Defamation of Character Indiana
If a person publishes a false statement that misrepresents your character and causes you serious harm, then you have the right to take legal action. These statements are considered defamation of character and can cause monetary losses, loss of business opportunities, and emotional distress.
This article will explain how you can recognize if the statement published about you is defamatory and the laws of defamation in Indiana. The article will also introduce you to a fast and convenient way to draft formal letters for defamation with DoNotPay.
How to Recognize Defamation
Defamatory statements are false statements presented as facts that misrepresent the character of the person it is about. These statements inflict harm on the person's reputation and ability to work. If you are a victim of defamation, then you can file a defamation lawsuit.
Elements of Defamation
5 elements make a statement defamatory. If one of these elements do not apply, then it is not considered defamation.
- The statement must be false. The truth is a valid defense for defamation.
- A defamatory statement must be presented as a non-subjective fact about the plaintiff that is not up for debate or argument. There is a difference between stating an opinion, and defamation. If it cannot be empirically proven as right or wrong, then it may be classified as an opinion, which is not considered defamation.
- The statement must involve a third party or publication. If the statement is made directly to the person it revolves around, then it is not defamatory.
- The defendant must have malicious intent when making the statement. The defendant must be aware that the statement is false, or negligently disregards its truthfulness (questions its truthfulness but says it anyway)
- The statement must inflict serious harm, which can be proven. This includes monetary losses, decreases in wages, unemployment, or emotional distress, as well as damage to one’s reputation and ability to work.
Slander and Libel
|Intangible in the form such that it has no permanent record||Tangible in Form such that it leaves a permanent record|
|It is in Oral or Transient form||It is in Written or Published form|
|It is primarily found in:
||It is primarily found in:
|The General Punishment for Slander is:
However, punishments vary according to the laws of the country.
|The General Punishment for Libel is:
Defamation in Indiana
To win a defamation lawsuit in Indiana, the plaintiff must provide evidence that the defendant:
- Made an untrue and damaging statement of fact about the plaintiff to a third party
- The plaintiff suffered from material damages from the defamatory statement
- That the defendant acted either negligently or with malice
The statute of limitations in Indiana is two years.
Defamation Per Se in Indiana
In certain cases, a publication or statement by itself is considered defamatory, and the plaintiff does not need to prove material harm caused by the statement. There are four categories that a statement must fall under for it to be defamation per se. These categories are:
|Criminal conduct||Falsely stating that a person has committed a serious crime, such as murder.|
|Misconduct in an individual’s profession||Falsely stating that a person is unfit for their position, or incompetent in their work|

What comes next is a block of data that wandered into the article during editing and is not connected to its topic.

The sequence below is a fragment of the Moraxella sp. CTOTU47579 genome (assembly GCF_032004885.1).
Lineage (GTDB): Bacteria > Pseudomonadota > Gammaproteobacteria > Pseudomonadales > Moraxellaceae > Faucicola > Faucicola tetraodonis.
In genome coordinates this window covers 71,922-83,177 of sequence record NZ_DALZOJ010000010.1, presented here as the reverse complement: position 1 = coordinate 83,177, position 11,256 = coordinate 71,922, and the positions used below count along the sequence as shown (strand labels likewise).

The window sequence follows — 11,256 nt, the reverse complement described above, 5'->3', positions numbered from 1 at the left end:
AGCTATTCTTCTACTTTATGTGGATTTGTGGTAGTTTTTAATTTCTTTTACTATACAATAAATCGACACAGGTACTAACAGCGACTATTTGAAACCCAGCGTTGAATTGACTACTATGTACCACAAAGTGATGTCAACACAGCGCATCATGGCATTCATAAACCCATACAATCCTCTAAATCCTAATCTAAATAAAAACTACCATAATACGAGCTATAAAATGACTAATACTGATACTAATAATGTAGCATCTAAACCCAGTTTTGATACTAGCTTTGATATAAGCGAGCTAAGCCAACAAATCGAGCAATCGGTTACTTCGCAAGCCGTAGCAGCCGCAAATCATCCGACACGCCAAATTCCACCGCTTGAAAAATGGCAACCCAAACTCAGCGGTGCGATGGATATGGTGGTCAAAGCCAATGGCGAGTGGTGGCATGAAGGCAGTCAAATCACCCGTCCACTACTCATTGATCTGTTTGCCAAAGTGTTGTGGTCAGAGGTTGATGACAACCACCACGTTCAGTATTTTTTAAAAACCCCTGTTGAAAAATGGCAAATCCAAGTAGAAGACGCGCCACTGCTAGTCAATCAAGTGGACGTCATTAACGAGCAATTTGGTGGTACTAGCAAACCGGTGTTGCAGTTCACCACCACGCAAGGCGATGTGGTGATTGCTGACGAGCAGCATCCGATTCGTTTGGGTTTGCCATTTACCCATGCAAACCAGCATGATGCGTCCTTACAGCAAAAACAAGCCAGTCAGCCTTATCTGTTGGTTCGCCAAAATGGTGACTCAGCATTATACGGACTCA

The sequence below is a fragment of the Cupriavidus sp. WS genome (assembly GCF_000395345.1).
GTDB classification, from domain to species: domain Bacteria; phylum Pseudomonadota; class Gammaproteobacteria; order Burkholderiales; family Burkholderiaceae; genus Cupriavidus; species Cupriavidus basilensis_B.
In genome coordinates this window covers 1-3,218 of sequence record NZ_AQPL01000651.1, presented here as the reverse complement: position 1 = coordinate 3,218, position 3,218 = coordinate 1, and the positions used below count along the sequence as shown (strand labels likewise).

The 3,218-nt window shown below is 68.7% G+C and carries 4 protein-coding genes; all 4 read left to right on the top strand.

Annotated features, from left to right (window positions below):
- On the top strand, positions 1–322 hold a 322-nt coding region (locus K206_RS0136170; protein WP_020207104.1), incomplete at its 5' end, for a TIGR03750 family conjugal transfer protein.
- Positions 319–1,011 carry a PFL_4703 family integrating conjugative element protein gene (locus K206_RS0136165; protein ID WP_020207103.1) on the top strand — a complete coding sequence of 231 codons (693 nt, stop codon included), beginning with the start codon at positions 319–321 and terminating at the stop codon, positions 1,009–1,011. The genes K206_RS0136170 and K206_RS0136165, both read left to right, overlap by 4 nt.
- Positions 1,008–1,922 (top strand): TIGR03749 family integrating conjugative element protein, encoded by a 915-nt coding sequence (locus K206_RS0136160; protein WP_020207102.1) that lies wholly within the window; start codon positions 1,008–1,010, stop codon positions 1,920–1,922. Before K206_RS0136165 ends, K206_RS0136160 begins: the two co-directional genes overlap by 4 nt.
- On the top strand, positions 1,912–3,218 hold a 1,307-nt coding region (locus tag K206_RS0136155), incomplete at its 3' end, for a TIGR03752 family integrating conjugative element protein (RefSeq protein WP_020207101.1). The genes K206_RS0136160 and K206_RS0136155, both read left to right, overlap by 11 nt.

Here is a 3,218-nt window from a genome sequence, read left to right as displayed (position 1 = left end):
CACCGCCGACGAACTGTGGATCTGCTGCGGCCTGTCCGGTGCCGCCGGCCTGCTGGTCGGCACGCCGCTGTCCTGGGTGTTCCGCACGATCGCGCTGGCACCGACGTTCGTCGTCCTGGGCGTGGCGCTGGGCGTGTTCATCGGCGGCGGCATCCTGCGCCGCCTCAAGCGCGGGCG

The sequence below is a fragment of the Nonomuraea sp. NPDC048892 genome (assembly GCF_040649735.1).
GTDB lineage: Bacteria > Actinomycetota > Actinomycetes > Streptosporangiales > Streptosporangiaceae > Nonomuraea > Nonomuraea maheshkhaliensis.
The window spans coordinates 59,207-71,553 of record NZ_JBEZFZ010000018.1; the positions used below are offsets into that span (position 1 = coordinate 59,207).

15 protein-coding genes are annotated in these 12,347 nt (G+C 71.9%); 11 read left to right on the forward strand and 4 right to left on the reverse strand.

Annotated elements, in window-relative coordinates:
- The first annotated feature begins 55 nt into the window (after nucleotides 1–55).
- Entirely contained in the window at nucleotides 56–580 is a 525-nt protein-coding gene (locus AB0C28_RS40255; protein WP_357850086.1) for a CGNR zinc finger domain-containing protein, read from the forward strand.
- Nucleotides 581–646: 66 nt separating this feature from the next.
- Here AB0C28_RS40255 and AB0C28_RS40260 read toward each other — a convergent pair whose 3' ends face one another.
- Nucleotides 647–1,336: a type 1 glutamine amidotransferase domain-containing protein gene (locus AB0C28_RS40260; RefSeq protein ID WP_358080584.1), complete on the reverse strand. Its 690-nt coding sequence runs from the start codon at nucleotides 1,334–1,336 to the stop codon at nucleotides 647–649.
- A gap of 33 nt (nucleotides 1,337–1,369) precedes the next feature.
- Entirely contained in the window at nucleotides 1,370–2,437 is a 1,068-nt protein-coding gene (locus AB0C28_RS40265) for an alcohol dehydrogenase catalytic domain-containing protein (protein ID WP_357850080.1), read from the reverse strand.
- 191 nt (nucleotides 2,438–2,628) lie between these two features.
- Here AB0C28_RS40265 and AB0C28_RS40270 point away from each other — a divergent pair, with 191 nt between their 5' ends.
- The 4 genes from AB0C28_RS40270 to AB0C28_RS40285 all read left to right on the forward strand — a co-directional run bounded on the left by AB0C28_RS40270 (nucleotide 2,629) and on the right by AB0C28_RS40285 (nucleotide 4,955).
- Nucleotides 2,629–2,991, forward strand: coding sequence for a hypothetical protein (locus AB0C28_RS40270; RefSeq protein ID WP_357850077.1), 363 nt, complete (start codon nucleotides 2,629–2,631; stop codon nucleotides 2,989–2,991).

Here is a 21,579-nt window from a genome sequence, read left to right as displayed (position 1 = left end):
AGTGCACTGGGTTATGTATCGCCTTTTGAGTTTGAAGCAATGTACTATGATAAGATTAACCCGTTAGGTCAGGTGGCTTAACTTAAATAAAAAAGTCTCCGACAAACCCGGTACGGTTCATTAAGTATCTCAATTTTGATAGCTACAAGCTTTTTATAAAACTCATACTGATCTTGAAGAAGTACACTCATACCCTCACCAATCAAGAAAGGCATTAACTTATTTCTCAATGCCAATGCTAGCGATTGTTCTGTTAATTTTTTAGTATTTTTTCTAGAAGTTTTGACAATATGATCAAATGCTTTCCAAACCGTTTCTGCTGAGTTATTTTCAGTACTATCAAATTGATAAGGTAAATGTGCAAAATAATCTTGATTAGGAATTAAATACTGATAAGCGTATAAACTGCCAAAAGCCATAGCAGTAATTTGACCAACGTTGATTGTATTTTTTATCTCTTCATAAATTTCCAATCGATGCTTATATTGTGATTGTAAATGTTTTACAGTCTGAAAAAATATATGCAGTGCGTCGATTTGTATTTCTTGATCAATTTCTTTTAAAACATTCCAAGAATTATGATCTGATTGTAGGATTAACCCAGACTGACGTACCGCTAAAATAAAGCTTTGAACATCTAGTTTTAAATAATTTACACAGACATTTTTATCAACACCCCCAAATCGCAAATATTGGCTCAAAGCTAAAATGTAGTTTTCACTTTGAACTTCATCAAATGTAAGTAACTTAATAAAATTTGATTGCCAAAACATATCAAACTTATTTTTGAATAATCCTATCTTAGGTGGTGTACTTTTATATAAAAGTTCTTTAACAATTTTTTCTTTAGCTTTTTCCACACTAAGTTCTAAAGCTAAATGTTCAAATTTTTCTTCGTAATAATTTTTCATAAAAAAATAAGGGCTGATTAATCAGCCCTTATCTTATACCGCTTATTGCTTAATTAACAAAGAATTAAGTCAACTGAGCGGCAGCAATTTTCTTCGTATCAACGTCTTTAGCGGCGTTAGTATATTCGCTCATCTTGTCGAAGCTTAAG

|Sexual misconduct||Falsely stating that a person is unchaste|
|Loathsome disease||Falsely stating that a person has a sexually transmitted disease|
Privileges and Defenses for Defamation in Indiana
Indiana courts recognize numerous privileges and defenses of defamation actions, this includes: The truth is a viable defense for defamation.
- Certain statements are protected under opinion and fair comment privileges
- Indiana also recognizes the fair and general reporting privilege for reporters
- Many defendants in online libel cases successfully argue on the grounds of Section 230 of the Communications Decency Act
- This section protects you and holds webmasters harmless if a third party (not you or your employee or someone working under your authority) publishes defamatory content to their websites or blogs
Create a Cease and Desist Letter in Minutes!
The first step to take if you are a victim of defamation is drafting a cease and desist letter. A cease and desist letter is a document that is sent to the defendant to stop the alleged illegal activity and not publicize defamatory statements.
DoNotPay is a reliable service that can draft a convincing cease and desist letter specific for your case in accurate detail. All you have to do is follow these three simple steps:
1. Look for the Defamation Demand Letters product on DoNotPay.
2. Explain your situation. Include whether the false statements made were libel or slander, list the statements and explain why they are false, and outline the consequences you have suffered as a result.
3. Based on your location, in this case, Indiana, DoNotPay will generate a formal demand letter on your behalf with the most relevant state legislation regarding defamation.
That is it! It is important that DoNotPay will ask you for information about the person you will send the letter to, but will not send the letter on your behalf.
This cease and desist letter will not ask for compensation, but will warn that if they do not revoke the statement, they will take them to court and seek monetary damages.
DoNotPay Also Helps You With:
- Libel vs Slander
- Cease and Desist Order
- Defamation of Character Lawsuit
- Cease and Desist Letter Template
- Online Defamation
- What Can I Do if Someone Is Slandering Me
- What Does Slander Mean in Law
- What Does Libel Mean in Law
- Federal Defamation Law
- Defamation of Character in the Workplace